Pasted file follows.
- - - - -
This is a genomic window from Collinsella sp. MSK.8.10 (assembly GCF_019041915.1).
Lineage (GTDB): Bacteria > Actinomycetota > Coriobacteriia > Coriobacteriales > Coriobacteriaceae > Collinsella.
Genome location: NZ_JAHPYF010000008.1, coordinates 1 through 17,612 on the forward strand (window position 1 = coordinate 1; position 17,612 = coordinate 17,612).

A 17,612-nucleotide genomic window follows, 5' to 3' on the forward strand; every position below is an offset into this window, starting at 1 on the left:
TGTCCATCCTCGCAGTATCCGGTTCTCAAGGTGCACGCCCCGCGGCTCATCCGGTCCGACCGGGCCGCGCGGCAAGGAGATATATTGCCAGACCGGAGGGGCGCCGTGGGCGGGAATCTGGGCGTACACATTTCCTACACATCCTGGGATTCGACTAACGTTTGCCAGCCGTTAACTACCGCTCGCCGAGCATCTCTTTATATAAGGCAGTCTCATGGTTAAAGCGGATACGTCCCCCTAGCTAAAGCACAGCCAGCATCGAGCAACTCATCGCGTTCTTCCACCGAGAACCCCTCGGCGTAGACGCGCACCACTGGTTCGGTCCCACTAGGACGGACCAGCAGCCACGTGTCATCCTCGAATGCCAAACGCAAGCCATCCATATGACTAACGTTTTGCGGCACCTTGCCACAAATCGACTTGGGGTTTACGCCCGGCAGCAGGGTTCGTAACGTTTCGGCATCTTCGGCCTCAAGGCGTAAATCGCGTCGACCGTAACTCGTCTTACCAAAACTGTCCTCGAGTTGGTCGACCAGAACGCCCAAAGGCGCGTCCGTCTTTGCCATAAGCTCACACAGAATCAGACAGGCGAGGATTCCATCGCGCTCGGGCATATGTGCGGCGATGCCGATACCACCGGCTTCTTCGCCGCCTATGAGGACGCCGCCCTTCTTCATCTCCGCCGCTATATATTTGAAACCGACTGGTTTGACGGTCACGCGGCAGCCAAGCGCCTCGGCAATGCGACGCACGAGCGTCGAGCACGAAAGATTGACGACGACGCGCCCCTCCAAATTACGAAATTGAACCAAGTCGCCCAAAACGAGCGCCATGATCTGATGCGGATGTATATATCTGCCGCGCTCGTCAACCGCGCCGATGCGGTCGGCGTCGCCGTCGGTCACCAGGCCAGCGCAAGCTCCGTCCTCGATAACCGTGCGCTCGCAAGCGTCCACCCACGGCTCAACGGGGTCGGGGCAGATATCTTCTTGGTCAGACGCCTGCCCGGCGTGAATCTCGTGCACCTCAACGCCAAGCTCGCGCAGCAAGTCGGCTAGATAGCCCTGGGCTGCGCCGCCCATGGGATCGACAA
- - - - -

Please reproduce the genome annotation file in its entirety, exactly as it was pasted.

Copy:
This is a genomic window from Collinsella sp. MSK.8.10 (assembly GCF_019041915.1).
Lineage (GTDB): Bacteria > Actinomycetota > Coriobacteriia > Coriobacteriales > Coriobacteriaceae > Collinsella.
Genome location: NZ_JAHPYF010000008.1, coordinates 1 through 17,612 on the forward strand (window position 1 = coordinate 1; position 17,612 = coordinate 17,612).

A 17,612-nucleotide genomic window follows, 5' to 3' on the forward strand; every position below is an offset into this window, starting at 1 on the left:
TGTCCATCCTCGCAGTATCCGGTTCTCAAGGTGCACGCCCCGCGGCTCATCCGGTCCGACCGGGCCGCGCGGCAAGGAGATATATTGCCAGACCGGAGGGGCGCCGTGGGCGGGAATCTGGGCGTACACATTTCCTACACATCCTGGGATTCGACTAACGTTTGCCAGCCGTTAACTACCGCTCGCCGAGCATCTCTTTATATAAGGCAGTCTCATGGTTAAAGCGGATACGTCCCCCTAGCTAAAGCACAGCCAGCATCGAGCAACTCATCGCGTTCTTCCACCGAGAACCCCTCGGCGTAGACGCGCACCACTGGTTCGGTCCCACTAGGACGGACCAGCAGCCACGTGTCATCCTCGAATGCCAAACGCAAGCCATCCATATGACTAACGTTTTGCGGCACCTTGCCACAAATCGACTTGGGGTTTACGCCCGGCAGCAGGGTTCGTAACGTTTCGGCATCTTCGGCCTCAAGGCGTAAATCGCGTCGACCGTAACTCGTCTTACCAAAACTGTCCTCGAGTTGGTCGACCAGAACGCCCAAAGGCGCGTCCGTCTTTGCCATAAGCTCACACAGAATCAGACAGGCGAGGATTCCATCGCGCTCGGGCATATGTGCGGCGATGCCGATACCACCGGCTTCTTCGCCGCCTATGAGGACGCCGCCCTTCTTCATCTCCGCCGCTATATATTTGAAACCGACTGGTTTGACGGTCACGCGGCAGCCAAGCGCCTCGGCAATGCGACGCACGAGCGTCGAGCACGAAAGATTGACGACGACGCGCCCCTCCAAATTACGAAATTGAACCAAGTCGCCCAAAACGAGCGCCATGATCTGATGCGGATGTATATATCTGCCGCGCTCGTCAACCGCGCCGATGCGGTCGGCGTCGCCGTCGGTCACCAGGCCAGCGCAAGCTCCGTCCTCGATAACCGTGCGCTCGCAAGCGTCCACCCACGGCTCAACGGGGTCGGGGCAGATATCTTCTTGGTCAGACGCCTGCCCGGCGTGAATCTCGTGCACCTCAACGCCAAGCTCGCGCAGCAAGTCGGCTAGATAGCCCTGGGCTGCGCCGCCCATGGGATCGACAA